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These are some of the many things we have white people to thank for.
Well, kind of. While technically they didn't "discover" them in the traditional sense of the word, white folks inarguably "Columbused" every single one of these treasures.
For a primer on "Columbusing," watch this educational video from College Humor. It answers most of your questions:
"Columbusing" is the process by which Caucasians "discover" stuff they were previously unaware of "for white people." Examples might include a local bar, particular ethnic cuisine or the Bedford-Stuyvesant area of the New York City borough of Brooklyn.
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While the term clearly references Christopher Columbus' 1492 "discovery" of the Americas — a land mass occupied by generations of people long before he was even born — the concept has assumed new relevance in the era of gentrification. Filmmaker Spike Lee has often referred to white migration into formerly ethnic neighborhoods as the "Columbus Syndrome," an implicit critique of the sudden widespread investment in these areas the moment they show up.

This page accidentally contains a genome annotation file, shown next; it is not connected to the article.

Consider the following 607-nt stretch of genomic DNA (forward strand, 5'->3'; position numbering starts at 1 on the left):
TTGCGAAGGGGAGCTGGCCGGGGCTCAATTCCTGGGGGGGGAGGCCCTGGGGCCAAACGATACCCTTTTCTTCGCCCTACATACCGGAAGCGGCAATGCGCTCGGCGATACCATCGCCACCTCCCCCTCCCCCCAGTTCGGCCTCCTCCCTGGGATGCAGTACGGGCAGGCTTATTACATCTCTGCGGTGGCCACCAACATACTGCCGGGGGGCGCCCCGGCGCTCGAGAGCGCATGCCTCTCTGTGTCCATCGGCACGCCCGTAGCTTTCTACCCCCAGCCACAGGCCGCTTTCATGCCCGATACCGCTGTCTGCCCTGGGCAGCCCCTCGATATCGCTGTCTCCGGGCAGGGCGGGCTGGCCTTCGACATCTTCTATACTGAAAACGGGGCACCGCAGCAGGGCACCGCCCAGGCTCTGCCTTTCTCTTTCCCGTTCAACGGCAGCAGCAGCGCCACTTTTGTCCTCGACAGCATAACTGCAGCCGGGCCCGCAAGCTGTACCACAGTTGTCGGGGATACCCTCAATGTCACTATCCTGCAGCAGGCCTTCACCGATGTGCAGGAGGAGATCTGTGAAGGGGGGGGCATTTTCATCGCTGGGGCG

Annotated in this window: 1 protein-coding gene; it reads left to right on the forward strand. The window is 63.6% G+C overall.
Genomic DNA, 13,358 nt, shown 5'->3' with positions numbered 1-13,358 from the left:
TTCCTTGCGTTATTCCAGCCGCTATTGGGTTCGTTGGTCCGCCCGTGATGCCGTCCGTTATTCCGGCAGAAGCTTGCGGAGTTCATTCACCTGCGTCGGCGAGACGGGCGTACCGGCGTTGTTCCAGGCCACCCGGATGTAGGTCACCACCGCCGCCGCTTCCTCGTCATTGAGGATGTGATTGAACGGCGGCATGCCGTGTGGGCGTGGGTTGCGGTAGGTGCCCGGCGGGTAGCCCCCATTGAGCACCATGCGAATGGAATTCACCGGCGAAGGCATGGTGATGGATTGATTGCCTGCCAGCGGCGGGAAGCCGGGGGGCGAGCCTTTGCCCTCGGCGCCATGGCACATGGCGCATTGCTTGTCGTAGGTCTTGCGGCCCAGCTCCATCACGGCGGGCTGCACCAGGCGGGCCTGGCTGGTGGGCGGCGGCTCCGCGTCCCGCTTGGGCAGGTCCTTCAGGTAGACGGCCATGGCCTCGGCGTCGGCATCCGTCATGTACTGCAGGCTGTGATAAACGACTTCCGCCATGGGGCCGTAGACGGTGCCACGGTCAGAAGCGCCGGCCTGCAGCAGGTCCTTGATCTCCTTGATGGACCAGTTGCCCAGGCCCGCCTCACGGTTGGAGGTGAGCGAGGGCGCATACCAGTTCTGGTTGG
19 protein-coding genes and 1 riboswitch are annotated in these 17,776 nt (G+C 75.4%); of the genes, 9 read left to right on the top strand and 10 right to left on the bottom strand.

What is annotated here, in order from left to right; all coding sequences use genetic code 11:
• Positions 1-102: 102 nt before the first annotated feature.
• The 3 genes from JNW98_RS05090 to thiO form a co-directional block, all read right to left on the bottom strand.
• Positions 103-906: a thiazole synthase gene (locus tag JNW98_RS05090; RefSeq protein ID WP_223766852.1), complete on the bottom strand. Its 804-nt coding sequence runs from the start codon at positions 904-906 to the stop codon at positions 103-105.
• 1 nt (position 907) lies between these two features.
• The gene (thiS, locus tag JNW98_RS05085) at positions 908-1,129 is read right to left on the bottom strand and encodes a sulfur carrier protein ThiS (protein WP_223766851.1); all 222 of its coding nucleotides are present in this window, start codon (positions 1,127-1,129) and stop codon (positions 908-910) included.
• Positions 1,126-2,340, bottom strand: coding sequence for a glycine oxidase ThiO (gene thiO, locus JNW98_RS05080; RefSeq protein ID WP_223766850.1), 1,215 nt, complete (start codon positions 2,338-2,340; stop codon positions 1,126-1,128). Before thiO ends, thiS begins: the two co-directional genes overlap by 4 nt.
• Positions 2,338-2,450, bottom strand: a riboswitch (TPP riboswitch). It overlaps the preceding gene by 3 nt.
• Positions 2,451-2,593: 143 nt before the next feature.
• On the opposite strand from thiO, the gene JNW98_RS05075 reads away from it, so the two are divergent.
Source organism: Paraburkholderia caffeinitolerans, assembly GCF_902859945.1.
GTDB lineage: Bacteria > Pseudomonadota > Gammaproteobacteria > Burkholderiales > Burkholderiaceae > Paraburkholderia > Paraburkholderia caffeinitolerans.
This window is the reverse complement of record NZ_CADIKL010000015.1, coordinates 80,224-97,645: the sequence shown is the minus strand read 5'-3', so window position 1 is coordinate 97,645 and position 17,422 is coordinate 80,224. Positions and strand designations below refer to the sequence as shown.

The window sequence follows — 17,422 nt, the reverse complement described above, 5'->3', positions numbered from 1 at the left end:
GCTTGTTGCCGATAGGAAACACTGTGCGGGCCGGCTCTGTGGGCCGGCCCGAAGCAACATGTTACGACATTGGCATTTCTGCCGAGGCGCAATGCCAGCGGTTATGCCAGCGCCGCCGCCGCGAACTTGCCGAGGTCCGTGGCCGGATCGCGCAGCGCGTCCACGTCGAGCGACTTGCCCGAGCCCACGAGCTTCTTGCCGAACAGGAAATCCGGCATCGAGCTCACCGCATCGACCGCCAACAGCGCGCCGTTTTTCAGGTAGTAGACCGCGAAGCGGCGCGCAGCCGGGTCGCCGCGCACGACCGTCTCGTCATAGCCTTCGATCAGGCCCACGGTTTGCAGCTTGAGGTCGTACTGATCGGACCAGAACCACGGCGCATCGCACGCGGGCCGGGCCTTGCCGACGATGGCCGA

The conflict this produces surrounds questions of ownership. Who has the right to these spaces? What constitutes the line between appreciation and appropriation?
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But the real problem arises when the originators suffer. Whether it's rock 'n' roll music or neighborhood demographics, the erasure of people of colors' contributions has long defined the American experience.
It's a loaded and important topic to discuss. Hats off to College Humor for doing so with style.